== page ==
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Is Artificial Intelligence Going To Take Your Job?
Source: Or Shani




Fears that new technologies will spell the end of the human workforce have existed since the beginning of work. These fears aren’t unfounded: jobs defined by repetitive manual tasks have been consistently replaced by technology. In the short term, this has led to true workforce upheaval. In the long term, technology has proven to create more jobs — and more industries — than it’s destroyed.

However, pointing at past economic trends to dispel people’s fears about being replaced by robots has not been effective recently. That’s because this time, the conversation comes with a new twist.

That new twist is self-learning and autonomous technologies — machines that not only become smarter over time, but that can also make logic-based decisions based on their newfound knowledge, and operate with little to no human intervention. This kind of technology doesn’t only seem to pose a threat to manual jobs that can be easily automated; theoretically, it threatens jobs that require learning and decision-making — two historically human qualities.

Does this mean that machines will replace the need for humans in knowledge-based industries? Not necessarily. In many cases, I think artificial intelligence will move in to foster efficiency and work in tandem with professionals.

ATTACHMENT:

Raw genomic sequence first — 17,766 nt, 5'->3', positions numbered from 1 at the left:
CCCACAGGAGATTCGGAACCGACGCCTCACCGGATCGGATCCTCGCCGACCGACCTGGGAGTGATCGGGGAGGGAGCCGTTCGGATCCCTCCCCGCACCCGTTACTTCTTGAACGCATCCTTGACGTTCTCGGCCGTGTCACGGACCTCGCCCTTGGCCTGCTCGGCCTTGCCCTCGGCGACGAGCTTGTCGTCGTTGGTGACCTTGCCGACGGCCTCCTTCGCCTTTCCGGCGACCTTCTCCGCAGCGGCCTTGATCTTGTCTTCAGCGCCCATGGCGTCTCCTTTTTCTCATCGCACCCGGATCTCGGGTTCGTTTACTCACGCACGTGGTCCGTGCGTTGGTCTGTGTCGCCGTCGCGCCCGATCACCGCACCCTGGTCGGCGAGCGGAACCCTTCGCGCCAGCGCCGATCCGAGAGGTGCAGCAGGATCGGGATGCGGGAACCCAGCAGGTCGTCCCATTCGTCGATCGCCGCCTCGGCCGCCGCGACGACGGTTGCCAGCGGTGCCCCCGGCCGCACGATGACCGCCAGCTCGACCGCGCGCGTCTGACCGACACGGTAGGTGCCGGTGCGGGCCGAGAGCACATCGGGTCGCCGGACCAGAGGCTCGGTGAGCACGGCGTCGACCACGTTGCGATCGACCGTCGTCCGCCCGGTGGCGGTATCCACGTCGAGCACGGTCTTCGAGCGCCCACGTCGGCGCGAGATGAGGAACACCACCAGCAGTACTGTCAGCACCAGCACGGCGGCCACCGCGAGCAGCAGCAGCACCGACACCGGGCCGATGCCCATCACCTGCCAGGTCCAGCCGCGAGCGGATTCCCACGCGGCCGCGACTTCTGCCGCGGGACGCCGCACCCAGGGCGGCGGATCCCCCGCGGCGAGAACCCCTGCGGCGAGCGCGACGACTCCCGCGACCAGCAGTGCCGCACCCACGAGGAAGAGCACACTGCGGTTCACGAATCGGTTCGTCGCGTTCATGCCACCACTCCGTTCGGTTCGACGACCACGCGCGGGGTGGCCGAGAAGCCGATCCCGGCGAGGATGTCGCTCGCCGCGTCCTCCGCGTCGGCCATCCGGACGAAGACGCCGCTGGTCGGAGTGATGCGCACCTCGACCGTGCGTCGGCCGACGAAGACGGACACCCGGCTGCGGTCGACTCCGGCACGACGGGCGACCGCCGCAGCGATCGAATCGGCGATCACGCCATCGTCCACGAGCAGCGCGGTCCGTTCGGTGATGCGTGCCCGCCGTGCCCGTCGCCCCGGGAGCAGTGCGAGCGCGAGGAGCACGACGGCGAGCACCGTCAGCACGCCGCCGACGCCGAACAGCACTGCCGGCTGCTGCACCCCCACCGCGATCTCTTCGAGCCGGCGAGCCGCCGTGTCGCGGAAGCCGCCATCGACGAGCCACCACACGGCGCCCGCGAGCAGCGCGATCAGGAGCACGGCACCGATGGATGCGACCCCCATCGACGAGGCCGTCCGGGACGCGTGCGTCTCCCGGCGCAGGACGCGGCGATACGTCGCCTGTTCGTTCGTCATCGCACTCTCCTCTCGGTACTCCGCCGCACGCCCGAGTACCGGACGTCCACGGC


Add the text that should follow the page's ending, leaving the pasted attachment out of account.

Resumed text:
Expanding The Scope Of Human Work

Some experts suggest that artificial intelligence’s (AI’s) ability to automate complex knowledge work could threaten the jobs of lawyers, librarians, professors, policy analysts and even journalists. However, in many cases, we’re seeing AI introduced to expand the scope of these professionals’ work rather than replace it.

The Associated Press (AP), for instance, recently introduced artificial intelligence-driven reporting that allows the organization to cover topics such as Minor League Baseball, which they weren’t able to cover in the past. Now they’re able to cover it extensively and even provide local coverage, in some cases.

In the marketing industry, we’re seeing a similar trend. Before I started my career as a data scientist in the field (nearly a decade before launching my current digital advertising company), I remember seeing digital advertising as an exciting new frontier — something totally different than the advertising before it. But it became clear that this new type of advertising was old school. While digital advertising came with distinctly digital needs, advertisers were addressing these new ad formats with the same relationship-based approaches that made sense for traditional channels.


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